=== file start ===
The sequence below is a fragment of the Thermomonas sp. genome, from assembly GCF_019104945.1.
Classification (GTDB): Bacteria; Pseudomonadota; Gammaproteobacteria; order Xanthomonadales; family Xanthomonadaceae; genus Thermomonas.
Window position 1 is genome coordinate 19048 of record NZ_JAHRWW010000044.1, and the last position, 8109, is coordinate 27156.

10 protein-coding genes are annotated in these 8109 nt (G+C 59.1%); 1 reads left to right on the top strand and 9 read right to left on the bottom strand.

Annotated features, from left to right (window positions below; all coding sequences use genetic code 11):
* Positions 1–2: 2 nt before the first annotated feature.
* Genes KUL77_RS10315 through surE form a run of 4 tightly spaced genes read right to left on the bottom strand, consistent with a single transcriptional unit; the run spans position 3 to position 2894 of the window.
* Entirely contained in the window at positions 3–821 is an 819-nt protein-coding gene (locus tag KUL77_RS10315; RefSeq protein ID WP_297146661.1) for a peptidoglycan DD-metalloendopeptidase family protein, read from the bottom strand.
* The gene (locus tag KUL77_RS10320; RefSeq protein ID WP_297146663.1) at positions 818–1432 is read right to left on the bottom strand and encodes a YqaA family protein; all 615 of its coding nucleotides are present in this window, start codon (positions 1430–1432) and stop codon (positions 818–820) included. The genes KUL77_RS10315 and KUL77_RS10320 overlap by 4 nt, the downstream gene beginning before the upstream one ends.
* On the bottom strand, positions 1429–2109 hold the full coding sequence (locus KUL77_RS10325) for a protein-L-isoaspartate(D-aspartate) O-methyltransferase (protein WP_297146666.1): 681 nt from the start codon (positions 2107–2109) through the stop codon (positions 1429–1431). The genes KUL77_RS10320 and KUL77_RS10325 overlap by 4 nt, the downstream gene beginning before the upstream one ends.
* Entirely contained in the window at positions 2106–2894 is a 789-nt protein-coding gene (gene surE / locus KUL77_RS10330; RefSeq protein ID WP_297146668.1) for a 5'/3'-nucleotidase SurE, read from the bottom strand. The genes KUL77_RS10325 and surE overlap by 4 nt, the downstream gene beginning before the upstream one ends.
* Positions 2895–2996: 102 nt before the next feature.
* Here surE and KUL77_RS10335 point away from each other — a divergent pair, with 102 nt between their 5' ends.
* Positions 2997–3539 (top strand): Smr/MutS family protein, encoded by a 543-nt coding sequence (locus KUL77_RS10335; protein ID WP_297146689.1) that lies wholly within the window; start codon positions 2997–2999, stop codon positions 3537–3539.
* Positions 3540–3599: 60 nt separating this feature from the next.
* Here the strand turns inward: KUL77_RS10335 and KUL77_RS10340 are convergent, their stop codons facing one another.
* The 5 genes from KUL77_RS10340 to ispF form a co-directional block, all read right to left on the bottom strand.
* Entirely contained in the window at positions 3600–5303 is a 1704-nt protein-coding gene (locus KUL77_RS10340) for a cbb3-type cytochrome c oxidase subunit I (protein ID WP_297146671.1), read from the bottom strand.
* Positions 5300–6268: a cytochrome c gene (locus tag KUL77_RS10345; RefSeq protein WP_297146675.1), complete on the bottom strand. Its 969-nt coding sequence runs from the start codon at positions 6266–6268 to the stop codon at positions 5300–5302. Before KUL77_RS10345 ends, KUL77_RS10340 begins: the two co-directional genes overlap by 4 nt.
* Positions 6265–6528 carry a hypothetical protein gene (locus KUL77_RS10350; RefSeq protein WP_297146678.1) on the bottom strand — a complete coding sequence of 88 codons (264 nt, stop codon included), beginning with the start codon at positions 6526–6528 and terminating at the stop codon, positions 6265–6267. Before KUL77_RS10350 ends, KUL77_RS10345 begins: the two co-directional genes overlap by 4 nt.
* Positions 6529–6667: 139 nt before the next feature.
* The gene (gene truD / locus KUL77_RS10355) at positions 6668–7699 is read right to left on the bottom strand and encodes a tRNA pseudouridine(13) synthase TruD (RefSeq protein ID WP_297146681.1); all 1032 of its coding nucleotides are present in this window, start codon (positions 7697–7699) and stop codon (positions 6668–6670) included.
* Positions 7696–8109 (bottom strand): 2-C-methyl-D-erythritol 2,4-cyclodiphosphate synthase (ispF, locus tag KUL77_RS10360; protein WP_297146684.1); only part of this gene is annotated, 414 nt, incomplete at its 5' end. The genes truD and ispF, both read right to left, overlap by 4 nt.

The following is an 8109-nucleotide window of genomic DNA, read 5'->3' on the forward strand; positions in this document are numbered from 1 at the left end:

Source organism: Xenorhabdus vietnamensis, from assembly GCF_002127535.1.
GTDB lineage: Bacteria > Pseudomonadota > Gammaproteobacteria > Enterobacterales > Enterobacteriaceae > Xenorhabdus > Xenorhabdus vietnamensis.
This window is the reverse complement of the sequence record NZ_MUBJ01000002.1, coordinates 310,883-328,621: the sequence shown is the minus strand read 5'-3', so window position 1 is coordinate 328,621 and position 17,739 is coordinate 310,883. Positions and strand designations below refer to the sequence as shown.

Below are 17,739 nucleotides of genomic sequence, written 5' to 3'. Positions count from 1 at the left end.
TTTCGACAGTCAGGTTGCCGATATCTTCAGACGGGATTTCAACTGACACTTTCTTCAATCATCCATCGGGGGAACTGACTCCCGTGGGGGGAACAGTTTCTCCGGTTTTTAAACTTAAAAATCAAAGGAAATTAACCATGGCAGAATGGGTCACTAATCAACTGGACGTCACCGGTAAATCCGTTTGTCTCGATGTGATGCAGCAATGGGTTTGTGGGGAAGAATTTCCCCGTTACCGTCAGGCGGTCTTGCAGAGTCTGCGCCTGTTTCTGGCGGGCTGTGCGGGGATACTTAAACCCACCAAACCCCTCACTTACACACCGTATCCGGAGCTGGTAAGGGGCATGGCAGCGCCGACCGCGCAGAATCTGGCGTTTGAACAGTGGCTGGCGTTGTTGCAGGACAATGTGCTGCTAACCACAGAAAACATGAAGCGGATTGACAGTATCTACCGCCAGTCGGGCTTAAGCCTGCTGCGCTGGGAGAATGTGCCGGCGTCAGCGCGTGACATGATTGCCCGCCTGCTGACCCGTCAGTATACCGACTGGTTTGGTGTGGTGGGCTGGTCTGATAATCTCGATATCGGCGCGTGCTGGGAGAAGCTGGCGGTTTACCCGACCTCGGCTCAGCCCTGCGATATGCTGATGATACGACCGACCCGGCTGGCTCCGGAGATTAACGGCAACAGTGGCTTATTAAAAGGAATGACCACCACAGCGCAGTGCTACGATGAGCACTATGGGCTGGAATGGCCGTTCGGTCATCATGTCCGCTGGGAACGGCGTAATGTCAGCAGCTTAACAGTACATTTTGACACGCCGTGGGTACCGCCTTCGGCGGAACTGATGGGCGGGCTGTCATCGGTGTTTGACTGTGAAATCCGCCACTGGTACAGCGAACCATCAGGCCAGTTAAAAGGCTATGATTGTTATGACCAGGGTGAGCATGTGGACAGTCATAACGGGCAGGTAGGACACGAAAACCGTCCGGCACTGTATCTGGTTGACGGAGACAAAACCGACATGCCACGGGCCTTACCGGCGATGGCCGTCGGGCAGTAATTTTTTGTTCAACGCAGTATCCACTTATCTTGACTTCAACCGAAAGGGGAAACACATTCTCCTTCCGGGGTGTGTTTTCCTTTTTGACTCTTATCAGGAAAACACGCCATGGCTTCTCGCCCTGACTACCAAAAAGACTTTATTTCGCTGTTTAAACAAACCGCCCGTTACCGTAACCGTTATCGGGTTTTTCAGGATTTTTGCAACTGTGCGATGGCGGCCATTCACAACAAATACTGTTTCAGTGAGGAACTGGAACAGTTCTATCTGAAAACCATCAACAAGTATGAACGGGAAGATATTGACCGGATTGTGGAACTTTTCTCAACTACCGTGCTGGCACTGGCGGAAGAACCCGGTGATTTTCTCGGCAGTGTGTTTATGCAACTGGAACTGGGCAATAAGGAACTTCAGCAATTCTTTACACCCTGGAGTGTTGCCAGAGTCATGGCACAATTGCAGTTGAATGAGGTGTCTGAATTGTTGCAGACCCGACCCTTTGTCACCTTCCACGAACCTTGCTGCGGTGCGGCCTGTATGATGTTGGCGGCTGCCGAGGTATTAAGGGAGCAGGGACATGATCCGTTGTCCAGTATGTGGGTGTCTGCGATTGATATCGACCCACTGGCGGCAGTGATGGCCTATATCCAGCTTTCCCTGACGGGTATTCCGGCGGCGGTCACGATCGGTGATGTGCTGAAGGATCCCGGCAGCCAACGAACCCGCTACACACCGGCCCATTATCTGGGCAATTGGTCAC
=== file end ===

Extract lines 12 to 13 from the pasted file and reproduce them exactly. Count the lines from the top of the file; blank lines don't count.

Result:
* Positions 2895–2996: 102 nt before the next feature.
* Here surE and KUL77_RS10335 point away from each other — a divergent pair, with 102 nt between their 5' ends.